09/22/2005 06:29 am ET Updated May 25, 2011

Senator Specter's "Super-Duper" Show

ONE HOUR before the Senate Judiciary Committee would begin questioning Judge John Roberts, I sat in the Senate Hart Office Building with U.S. Sen. Arlen Specter, and asked him to share with me his first query.

This was going to be quite a moment even for Pennsylvania's senior senator, who at 75 has enjoyed a career with many milestones: the Warren Commission, Bork, Hill/Thomas and the Clinton impeachment, to name a few.

Arlen Specter has not only been a witness but an active participant in these and many other history-defining moments. Too often, we take that for granted.

This time, the world would be watching on cable TV. They'd be tuning in down at 1600 Pennsylvania Ave. The right-to-lifers. The pro-choice crowd. The women over at NOW. Everyone with an ax to grind. All wanting to see not only how the nominee for chief justice would comport himself, but also how Specter would handle his first test as committee chairman, a post that had almost been denied him by a right-wing challenge.

This is all the more reason that Specter's answer to my question would have floored those who do not know him well:

"I haven't completely formulated it in my mind," he told me.

This is not to say that Arlen Specter was unprepared for this moment. To the contrary, he may not have required the dress rehearsal that Chuck Schumer felt necessary, but he had spent his entire career getting ready for this encounter. And despite fighting cancer through the spring and summer, this Philadelphia lawyer from an era where that phrase had meaning, was on top of his game.

Sen. Specter told me that he intended to question Judge Roberts about stare decisis (the judicial rule of precedents), and get as close as possible to a discussion of Roe v. Wade. And that is precisely what he did.

Without notes.

Where his 17 colleagues found it necessary to rely on a script, Specter relied upon his intellect.

The contrast in his manner of questioning compared to that of the other members of the Judiciary Committee was striking. Specter predicated his follow-up questions on what Roberts actually said - the others were so busy moving from one written question to another that they didn't stop to listen to his answers.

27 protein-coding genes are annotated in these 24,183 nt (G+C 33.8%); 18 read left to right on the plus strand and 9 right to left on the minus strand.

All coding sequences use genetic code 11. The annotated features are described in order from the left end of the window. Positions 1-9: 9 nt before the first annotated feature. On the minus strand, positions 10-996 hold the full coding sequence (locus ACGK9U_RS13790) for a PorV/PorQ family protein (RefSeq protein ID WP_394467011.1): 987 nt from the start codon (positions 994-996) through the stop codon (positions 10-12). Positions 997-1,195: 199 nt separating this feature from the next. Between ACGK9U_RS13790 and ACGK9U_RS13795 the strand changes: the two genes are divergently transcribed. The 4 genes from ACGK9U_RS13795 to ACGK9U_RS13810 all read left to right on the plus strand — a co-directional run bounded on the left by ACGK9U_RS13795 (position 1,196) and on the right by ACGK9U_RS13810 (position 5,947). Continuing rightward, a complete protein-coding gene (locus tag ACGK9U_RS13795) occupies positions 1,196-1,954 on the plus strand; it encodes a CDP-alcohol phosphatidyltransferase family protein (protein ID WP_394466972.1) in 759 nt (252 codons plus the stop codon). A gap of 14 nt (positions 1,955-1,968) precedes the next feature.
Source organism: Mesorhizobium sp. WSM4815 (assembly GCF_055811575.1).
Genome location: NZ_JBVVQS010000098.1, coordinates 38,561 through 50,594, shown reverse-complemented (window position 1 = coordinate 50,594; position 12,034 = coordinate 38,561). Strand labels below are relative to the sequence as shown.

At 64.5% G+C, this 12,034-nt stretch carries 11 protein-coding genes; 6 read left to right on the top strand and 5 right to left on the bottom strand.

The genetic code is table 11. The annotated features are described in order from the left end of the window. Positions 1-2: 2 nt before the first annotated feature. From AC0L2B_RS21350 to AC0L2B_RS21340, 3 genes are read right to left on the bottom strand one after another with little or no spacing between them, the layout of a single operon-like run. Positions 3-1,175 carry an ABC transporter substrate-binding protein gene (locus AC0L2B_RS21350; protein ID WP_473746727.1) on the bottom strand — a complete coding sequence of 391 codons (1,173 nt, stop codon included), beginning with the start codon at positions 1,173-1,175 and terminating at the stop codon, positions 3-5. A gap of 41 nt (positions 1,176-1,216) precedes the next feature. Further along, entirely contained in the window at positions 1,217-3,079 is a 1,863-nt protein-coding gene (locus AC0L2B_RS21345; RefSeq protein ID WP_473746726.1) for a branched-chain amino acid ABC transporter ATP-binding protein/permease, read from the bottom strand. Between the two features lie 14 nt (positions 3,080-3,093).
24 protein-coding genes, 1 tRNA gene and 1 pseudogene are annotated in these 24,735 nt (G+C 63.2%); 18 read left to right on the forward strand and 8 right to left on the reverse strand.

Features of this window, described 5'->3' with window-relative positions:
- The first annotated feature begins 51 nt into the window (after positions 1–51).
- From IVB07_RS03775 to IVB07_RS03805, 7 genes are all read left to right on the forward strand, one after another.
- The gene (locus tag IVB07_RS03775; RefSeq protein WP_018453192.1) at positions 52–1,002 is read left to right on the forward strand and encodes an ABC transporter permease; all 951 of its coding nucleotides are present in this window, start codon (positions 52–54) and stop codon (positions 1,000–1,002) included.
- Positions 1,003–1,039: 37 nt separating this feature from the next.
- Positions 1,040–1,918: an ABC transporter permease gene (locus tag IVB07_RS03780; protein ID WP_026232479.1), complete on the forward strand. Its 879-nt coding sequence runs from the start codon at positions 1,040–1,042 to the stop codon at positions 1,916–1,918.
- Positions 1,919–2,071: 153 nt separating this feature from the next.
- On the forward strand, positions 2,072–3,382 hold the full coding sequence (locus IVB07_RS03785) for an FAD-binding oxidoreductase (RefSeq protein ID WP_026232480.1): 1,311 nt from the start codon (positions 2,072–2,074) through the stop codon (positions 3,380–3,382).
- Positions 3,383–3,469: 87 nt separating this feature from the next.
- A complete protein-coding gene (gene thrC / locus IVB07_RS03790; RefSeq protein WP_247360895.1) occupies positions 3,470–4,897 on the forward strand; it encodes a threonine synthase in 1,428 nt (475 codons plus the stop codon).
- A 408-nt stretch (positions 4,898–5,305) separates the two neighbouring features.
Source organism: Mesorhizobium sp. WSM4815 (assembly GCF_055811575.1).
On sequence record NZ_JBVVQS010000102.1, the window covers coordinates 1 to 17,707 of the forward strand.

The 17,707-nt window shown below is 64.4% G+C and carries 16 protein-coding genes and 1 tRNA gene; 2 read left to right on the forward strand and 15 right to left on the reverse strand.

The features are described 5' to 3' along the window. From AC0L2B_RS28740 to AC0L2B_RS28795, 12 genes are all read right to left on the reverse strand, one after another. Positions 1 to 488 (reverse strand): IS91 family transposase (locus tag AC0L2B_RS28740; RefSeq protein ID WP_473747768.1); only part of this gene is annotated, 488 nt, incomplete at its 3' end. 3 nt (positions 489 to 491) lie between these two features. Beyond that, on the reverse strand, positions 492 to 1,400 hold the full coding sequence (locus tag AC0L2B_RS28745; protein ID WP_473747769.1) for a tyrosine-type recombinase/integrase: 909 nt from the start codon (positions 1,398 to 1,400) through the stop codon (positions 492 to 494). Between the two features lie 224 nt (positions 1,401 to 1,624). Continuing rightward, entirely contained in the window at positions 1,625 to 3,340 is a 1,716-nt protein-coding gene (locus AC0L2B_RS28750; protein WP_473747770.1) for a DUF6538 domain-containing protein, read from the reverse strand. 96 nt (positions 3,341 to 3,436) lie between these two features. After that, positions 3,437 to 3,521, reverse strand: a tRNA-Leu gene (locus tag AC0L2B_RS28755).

I'm talking about both the R's and D's. Hatch and Leahy. Grassley and Biden. They were so rehearsed that you wonder how they have the ability on the campaign trail to get re-elected every six years.

To the extent that Roberts had any legal equal in the room, it was Specter. True to his word, Specter got right to the issue that was on everyone's mind:

"I start with the central issue which perhaps concerns most Americans, and that is the issue of the women's right to choose and Roe v. Wade. And I begin collaterally with the issue of stare decisis and the issue of precedence."

The response he elicited from Roberts in the first five minutes of the first substantive hearing was as fruitful as any other would be in the many hours to come. The former Philadelphia D.A. couldn't resist rolling out a trial exhibit, a blow-up, which he said documented 38 occasions on which the Roe case had been taken up to the Supreme Court since it was first decided. Specter thinks that makes it a "super-duper precedent."

Today, the Senate Judiciary Committee will vote Judge Roberts out of committee, as it should. There is no stopping his nomination to become chief justice of the United States. That will represent a victory for Judge Roberts and a feather in the cap of Arlen Specter.